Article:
TensorFlow - Not Just for Deep Learning

A Glance at Its Machine Learning Building Blocks and Collection of Algorithms

Posted by Yuan Tang on August 6, 2016

(Chinese translation here (中文) by Xiatian)

One time when I was illustrating the code base and architecture of TensorFlow to my friends, they were quite surprised by how much more code was introduced since TensorFlow’s first open-source release. They were only expecting several popular types of deep learning algorithms from the code base as heard from other people and social media.

Yet, TensorFlow is not just for deep learning. It provides a great variety of building blocks for general numerical computation and machine learning. In this blog post, I will introduce the wide range of general machine learning algorithms and their building blocks provided by TensorFlow in tf.contrib. Note that many of the modules in tf.contrib will be moved to the main TensorFlow module once their interfaces are more stable.

High-level TF.Learn Estimators

TF.Learn is a high-level module inside TensorFlow that provides various number of machine learning algorithms inside it’s estimators module. Besides easy-to-use deep learning APIs such as Deep Neural Networks, Recurrent Neural Networks, etc, there are also a collection of popular machine learning algorithms. Currently, the following algorithms are included:

More to come soon so stay tuned! To learn how to build your own machine learning estimator, please see my previous post. There are more official tutorials on TF.Learn here.

Statistical Distributions

A wide variety of statistical distributions functions are also provided by TensorFlow located inside tf.contrib.distributions, including but not limited to distributions like Bernoulli, Beta, Chi2, Dirichlet, Gamma, Uniform, etc. They are important building blocks when it comes to build machine learning algorithms, especially for probabilistic approaches like Bayesian models.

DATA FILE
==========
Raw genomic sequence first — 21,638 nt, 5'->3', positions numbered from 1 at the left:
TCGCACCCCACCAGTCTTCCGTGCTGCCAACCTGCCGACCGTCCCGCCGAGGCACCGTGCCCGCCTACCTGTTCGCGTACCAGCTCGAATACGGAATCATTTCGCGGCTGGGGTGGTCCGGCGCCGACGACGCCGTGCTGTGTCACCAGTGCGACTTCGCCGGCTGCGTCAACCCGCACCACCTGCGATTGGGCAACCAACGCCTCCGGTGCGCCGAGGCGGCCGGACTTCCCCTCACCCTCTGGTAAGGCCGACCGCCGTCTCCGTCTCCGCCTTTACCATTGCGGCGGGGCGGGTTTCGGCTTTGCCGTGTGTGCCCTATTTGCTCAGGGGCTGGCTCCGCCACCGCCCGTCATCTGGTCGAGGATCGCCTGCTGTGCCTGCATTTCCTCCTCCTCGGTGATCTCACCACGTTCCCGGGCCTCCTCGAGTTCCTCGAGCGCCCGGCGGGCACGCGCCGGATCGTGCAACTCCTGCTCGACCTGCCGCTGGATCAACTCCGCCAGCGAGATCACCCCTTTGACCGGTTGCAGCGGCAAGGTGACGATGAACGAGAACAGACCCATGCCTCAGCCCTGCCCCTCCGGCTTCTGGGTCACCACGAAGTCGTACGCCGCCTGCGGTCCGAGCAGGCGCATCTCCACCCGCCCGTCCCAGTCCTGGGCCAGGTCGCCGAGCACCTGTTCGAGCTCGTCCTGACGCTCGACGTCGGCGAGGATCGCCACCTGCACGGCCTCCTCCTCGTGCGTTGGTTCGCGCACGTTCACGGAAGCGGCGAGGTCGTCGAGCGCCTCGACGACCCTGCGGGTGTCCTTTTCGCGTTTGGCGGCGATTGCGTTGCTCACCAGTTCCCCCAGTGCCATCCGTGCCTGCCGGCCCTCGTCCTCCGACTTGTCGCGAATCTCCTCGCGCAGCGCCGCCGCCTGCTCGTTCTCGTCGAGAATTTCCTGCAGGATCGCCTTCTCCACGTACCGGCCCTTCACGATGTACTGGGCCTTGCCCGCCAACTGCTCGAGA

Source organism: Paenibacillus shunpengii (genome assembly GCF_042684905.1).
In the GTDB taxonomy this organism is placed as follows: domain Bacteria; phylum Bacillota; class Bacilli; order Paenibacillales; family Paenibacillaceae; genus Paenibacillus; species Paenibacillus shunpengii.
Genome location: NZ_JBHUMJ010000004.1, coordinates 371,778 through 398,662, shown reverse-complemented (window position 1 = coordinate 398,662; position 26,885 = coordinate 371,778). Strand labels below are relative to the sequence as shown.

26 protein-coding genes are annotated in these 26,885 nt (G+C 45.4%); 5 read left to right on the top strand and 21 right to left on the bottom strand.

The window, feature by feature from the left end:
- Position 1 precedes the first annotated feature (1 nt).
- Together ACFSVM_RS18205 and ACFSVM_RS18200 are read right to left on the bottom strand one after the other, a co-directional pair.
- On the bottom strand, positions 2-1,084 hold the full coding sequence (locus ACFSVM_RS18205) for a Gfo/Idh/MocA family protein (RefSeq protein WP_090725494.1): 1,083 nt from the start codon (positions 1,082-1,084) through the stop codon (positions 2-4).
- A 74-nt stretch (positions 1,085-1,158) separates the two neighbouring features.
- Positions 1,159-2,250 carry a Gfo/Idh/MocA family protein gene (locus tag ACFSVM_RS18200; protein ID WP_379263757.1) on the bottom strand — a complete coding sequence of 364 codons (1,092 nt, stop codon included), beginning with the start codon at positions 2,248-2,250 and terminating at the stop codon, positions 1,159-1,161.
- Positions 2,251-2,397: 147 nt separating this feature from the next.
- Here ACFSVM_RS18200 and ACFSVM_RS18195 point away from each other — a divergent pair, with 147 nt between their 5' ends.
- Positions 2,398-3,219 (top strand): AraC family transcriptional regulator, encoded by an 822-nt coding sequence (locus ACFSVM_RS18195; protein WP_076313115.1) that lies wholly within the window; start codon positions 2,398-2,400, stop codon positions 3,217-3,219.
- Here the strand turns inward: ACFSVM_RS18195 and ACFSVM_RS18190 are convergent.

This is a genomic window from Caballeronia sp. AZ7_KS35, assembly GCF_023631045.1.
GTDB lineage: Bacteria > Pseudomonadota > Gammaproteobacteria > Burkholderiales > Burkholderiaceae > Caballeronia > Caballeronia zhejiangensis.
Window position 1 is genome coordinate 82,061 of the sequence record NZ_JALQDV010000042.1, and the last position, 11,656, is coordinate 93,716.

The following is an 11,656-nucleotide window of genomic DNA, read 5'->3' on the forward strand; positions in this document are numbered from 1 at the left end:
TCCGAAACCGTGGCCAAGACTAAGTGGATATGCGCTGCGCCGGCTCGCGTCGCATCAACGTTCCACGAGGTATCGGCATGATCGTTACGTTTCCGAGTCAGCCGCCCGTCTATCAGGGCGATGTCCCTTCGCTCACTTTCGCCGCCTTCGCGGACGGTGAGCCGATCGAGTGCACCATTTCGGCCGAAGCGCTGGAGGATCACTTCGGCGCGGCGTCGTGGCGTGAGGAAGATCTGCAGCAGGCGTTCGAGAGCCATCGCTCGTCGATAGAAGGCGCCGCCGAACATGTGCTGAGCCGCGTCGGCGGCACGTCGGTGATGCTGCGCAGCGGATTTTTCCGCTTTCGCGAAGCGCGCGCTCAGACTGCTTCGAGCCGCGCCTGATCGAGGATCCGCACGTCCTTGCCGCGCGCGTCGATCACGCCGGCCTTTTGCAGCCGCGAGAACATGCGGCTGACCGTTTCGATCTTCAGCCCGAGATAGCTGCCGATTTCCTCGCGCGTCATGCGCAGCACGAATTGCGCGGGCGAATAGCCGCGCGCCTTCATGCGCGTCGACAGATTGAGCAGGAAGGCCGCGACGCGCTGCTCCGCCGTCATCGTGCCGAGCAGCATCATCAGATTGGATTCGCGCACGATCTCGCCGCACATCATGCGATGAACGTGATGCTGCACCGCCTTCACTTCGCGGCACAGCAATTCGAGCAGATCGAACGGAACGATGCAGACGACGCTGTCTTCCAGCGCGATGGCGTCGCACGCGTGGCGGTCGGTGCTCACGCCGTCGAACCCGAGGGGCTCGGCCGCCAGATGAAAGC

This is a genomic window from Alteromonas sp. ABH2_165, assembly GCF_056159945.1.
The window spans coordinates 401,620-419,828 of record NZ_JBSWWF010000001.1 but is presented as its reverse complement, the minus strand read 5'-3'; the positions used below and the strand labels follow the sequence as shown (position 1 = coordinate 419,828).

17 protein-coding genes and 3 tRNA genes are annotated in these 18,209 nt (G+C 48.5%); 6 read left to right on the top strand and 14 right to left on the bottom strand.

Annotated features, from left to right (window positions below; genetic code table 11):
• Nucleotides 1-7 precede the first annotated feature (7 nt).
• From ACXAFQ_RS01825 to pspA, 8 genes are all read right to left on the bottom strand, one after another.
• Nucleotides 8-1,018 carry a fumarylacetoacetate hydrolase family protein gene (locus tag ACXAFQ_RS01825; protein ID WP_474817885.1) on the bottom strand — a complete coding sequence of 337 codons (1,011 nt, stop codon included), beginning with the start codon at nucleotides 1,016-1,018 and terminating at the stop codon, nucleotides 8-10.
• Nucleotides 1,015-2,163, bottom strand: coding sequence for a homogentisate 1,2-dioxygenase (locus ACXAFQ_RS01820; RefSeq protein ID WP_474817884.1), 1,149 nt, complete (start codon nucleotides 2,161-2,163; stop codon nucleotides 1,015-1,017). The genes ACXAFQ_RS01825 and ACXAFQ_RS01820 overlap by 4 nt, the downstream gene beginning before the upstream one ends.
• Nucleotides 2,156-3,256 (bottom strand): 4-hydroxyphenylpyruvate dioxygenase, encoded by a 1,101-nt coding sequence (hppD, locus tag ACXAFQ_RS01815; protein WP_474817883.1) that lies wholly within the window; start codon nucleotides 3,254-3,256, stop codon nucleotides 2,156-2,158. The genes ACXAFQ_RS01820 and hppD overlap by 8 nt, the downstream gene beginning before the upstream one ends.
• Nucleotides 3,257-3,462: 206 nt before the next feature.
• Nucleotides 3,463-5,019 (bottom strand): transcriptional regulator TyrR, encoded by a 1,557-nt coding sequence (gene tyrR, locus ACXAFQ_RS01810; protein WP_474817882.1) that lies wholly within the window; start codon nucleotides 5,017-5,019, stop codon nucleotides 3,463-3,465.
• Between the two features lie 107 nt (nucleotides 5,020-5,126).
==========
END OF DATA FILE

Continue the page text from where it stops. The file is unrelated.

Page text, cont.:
Layer Components

Inside tf.contrib.layers, there are functions that produce layer operations and associated weight and bias variables. These are mostly used for building different deep learning architectures. To name a few, there are functions for batch normalization, convolution layer, dropout layer, etc. There’s also one-hot encoding used very often for machine learning tasks.

Different optimizers such as Adagrad, SGD, Momentum, etc, are also included in this module located in tf.contrib.layers.optimizers. They are often used to solve optimization problems for numeric analysis, including optimizing parameter space to find a better model.

Regularizers, such as L1 and L2 regularizations, available in tf.contrib.layers.regularizers module, are often used to reduce the risk of overfitting by penalizing the large number of features used in the model. It’s used as building block for machine learning models such as Lasso and Ridge regression.

Many algorithms, especially deep learning algorithms, require the calculation of gradients in order to optimize the model. It is common to initialize the model parameters randomly before starting to find the optimal parameters in the parameter space. TensorFlow provides several initializers such as Xavier initializer in tf.contrib.layers.initializers, used for weights to keep the scale of the gradients roughly the same in all layers.

tf.contrib.layers.feature_column provides functionalities to transform both continuous and categorical features using methods like bucketing/binning, crossing/compostion, and embedding. You can have a glance at an example application explained in Wide and Deep Learning Tutorial. There are additional functions in tf.contrib.layers.embedding that convert high-dimensional categorical features into a low-dimensional and dense real-valued vector, often referred to as an embedding vector. These low-dimensional dense embedding vectors are concatenated with the continuous features that get fed into the model.

Loss Functions and Metrics

Machine learning algorithms rely on optimizations based the loss function provided. TensorFlow provides a wide range of loss functions to choose inside tf.contrib.losses, such as sigmoid and softmax cross entropy, log-loss, hinge loss, sum of squares, sum of pairwise squares, etc.

A variety types of metrics are available in tf.contrib.metrics, such as precision, recall, accuracy, auc, MSE, as well as their streaming versions.


Note that I only highlighted a few important components to help you get a sense of what’s inside TensorFlow’s contrib module. There more functionalities such as DataFrame and Monitors to facilitate some machine learning process as described in my previous blog on high-level learn modules.

More Resources:

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